This is not true, because lowering the temperature reduces the amount of cycles for the heating or air conditioning system. The few hours that the system runs, the less energy is used. To avoid freezing the pipes, don’t turn the heat completely off, but keeping it at a lower temperature when no one is around will help conserve more energy.

Myth: You no longer have to turn off office equipment, in large part because of technological advances that have allowed these machines to become more energy efficient.

While these machines are idle, most of them are still functioning at full power, ready and waiting to be used. Even computer screensavers are not as efficient as you might think. At the very least, turn off the monitor or shut down all unneeded machines overnight, during the weekends or while on vacation.

What is Shale Gas?

Shale

Shale gas is the new topic of discussion in the United States. The findings of composites of this resource have started to strike new and exciting changes in our economy. It has brought about new technologies for drilling as well as provided a lifetime supply of our most valuable resource. Shale gas is sure to generate many conversations well into the future of our society.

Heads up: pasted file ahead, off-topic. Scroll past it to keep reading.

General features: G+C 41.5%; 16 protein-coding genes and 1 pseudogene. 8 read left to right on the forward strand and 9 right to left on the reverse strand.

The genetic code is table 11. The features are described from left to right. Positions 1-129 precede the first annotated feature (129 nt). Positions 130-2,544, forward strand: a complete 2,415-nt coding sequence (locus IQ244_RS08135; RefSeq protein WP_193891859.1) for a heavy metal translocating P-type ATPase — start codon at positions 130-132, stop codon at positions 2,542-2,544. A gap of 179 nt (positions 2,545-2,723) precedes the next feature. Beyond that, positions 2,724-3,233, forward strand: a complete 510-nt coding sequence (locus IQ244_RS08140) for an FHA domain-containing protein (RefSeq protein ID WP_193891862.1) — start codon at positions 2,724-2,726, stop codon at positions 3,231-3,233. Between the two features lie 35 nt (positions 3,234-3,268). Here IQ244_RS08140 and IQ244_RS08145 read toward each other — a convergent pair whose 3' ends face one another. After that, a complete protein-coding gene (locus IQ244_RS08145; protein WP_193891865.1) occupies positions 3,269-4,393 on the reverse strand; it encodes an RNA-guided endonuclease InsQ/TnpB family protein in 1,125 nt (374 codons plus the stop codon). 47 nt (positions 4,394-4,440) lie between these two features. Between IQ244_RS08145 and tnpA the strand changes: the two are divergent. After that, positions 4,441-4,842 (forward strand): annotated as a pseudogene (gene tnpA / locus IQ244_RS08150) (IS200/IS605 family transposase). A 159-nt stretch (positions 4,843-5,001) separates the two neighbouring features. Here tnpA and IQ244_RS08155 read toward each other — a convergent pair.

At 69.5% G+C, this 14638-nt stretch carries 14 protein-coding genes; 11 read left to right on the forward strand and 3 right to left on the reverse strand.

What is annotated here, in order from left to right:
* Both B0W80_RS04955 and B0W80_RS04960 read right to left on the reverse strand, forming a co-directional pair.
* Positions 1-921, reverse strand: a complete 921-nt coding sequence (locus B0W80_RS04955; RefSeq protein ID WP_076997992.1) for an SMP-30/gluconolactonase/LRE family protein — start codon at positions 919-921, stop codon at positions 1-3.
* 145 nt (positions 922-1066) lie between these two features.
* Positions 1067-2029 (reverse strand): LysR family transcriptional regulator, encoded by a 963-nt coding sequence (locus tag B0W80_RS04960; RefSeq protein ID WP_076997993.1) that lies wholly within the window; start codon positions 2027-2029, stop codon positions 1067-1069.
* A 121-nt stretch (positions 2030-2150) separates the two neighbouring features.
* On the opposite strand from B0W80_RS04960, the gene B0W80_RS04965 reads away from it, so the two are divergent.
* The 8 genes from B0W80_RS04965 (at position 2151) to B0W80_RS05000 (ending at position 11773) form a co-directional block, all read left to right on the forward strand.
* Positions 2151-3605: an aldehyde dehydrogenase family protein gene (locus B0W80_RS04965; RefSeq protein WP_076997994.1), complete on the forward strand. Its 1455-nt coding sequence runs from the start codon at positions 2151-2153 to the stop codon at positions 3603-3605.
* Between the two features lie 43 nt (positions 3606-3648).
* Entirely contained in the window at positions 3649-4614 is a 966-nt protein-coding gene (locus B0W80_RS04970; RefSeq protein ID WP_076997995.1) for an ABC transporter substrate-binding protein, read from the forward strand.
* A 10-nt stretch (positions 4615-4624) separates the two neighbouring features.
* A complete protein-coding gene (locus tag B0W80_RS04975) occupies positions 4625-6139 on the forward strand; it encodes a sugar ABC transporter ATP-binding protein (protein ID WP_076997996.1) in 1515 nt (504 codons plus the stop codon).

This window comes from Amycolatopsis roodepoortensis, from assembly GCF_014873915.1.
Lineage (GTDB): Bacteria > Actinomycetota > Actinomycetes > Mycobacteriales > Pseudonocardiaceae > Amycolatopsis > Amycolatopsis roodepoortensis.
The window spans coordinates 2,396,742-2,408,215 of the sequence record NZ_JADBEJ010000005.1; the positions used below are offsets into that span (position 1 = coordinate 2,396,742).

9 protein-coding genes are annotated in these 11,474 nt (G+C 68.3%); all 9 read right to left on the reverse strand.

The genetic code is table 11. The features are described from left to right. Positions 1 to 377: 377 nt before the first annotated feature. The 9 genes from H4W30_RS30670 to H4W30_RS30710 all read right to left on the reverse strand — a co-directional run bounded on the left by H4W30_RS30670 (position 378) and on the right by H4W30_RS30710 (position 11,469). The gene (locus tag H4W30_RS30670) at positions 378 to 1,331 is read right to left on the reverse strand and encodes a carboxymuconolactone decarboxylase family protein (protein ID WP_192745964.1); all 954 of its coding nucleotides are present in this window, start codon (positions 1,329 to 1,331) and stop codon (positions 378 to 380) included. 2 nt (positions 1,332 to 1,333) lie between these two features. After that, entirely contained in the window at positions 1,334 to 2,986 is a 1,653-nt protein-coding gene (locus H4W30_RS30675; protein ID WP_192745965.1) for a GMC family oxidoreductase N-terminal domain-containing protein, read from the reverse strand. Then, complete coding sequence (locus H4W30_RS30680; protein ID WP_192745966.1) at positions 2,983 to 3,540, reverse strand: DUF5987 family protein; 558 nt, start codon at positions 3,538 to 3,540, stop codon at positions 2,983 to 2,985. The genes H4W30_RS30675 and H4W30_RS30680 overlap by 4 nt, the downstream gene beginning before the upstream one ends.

Shale is a familiar word that many of us may have come across in our educational background. It is sediment found beneath the earth’s crust. It consists of mud, clay and other organic substances that have been compressed into a rock. While it is not the rock that generates the natural gas it does house it. Within the pores of the shale is where natural gas can be found. This gas is what has come to be referred to as shale gas.

Shale gas is valuable because it an energy source that is expected to drastically reduce greenhouse emissions as its use increases. Just 14 years ago, shale gas was responsible for only 1 percent of the United States natural gas production. By 2010, that number increased to more than 20 percent and the U.S. government’s Energy Information Administration predicts that the United States’ natural gas supply from shale gas will only continue to grow and provide us with cleaner, more efficient energy.

As you can imagine the new type of natural gas has generated a link to our future, our economy, and eco-system. With every new journey there comes learning experiences. Shale gas is not expected to be a replacement for natural gas but rather a shift to a new way of life in which we obtain and utilize the resource.